As for Cowgirl's weight, she told me she doesn't want her any heavier, and as Epona starts to eat other foods, slowly back off on her Omolene 300 supplement.  Right now, she's getting about 10 pounds per day, and 24/7 grass. We had been told to give her Bute (by Cowgirl's vet in the same clinic) for her nursing issues, but Epona's vet wasn't keen on the Bute. She said some of it is getting to Epona, and she'd rather it not. I told her I'd compromise and only give as needed. (Which I'd already been doing.)

***

We are going to have record hot temperatures this week--exceeding 100 degrees--and I am very happy Epona will be more mature by the time they do hit. I'm going to have to find creative ways to cool them off. We have a sprinkler in the pasture, and I may turn that on for them--a cool ground does seem to take the bite off of the extreme temps.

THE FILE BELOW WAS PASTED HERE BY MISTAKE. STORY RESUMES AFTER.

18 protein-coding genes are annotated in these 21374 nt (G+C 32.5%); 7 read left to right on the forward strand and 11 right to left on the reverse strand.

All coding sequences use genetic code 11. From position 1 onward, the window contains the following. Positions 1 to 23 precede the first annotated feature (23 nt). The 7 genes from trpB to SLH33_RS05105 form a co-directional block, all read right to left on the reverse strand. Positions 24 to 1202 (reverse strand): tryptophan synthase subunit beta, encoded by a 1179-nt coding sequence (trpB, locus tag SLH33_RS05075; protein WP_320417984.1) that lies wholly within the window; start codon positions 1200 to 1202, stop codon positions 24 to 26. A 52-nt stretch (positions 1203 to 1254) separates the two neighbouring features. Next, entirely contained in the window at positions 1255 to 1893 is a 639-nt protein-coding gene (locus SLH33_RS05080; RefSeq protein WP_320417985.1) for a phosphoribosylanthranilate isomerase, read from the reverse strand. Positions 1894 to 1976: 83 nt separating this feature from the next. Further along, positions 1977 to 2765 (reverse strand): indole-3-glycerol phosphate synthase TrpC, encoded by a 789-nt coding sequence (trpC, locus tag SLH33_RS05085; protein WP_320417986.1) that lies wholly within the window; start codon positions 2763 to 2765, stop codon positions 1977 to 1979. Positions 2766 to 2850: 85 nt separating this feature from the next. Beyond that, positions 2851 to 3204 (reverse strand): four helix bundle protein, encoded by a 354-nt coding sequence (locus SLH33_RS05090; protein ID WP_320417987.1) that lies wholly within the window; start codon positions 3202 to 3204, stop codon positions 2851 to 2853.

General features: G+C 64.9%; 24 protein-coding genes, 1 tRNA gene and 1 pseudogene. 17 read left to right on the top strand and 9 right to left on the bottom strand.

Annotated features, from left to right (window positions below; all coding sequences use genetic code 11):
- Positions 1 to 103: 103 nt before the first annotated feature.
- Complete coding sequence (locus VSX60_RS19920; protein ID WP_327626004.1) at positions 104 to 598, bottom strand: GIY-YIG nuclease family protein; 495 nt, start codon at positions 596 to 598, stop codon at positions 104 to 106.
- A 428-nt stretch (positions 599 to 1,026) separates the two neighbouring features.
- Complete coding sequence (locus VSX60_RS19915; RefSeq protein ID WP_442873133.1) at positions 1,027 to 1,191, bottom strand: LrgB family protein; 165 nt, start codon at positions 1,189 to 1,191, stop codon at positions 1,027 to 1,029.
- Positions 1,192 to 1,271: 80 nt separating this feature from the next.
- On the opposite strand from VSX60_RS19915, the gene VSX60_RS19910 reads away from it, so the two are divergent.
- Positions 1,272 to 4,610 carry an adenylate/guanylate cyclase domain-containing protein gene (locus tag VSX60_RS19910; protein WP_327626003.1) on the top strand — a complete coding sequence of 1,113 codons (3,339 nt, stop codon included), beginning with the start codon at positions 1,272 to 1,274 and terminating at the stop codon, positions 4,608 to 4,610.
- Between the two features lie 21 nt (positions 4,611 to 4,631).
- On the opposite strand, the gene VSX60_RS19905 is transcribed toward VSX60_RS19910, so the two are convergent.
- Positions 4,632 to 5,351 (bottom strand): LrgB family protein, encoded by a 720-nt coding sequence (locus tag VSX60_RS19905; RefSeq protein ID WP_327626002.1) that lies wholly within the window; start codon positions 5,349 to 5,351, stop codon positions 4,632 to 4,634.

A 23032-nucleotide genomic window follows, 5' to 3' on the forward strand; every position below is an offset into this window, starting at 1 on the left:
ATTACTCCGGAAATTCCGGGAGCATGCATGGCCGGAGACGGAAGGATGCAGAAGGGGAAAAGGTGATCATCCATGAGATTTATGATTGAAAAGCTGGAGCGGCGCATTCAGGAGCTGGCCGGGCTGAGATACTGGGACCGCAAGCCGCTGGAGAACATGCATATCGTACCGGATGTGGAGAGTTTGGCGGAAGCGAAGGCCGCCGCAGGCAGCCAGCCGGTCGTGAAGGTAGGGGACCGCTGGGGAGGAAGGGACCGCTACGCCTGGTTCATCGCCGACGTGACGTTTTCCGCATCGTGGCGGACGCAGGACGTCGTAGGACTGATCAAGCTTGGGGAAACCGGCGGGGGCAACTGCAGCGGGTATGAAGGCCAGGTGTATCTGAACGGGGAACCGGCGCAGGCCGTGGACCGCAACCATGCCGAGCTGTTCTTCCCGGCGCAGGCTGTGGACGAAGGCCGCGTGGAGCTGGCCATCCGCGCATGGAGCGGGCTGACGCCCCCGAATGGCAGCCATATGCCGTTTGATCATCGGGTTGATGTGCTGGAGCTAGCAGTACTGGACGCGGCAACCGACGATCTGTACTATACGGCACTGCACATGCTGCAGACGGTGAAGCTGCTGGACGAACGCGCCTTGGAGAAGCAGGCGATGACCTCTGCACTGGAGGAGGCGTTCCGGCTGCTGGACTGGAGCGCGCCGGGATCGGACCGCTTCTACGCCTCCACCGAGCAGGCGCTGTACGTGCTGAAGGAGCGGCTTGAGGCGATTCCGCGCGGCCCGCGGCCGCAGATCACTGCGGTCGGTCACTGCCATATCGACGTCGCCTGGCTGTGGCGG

What things do you all do to help the horses survive during extreme hot spells?




Friday, June 18, 2021

A New Day for Epona

 

As you all know, since Cowgirl's delivery of Epona, we have dealt with a retained placenta and pharyngeal dysfunction. Epona is three weeks old today, and her care has been the focus of our lives. She is doing much better, and we have high hopes for a positive outcome, as she outgrows the pharynx immaturity / dysfunction.

After the last post, I was getting very discouraged at Epona's lack of progress, so I returned to my old philosophy of less is *sometimes* more.  I asked myself if anything I was doing was also getting in the way of her recovery. Horses are semi-feral animals, and they are imprinted with their own survival. What did they know that might help Epona?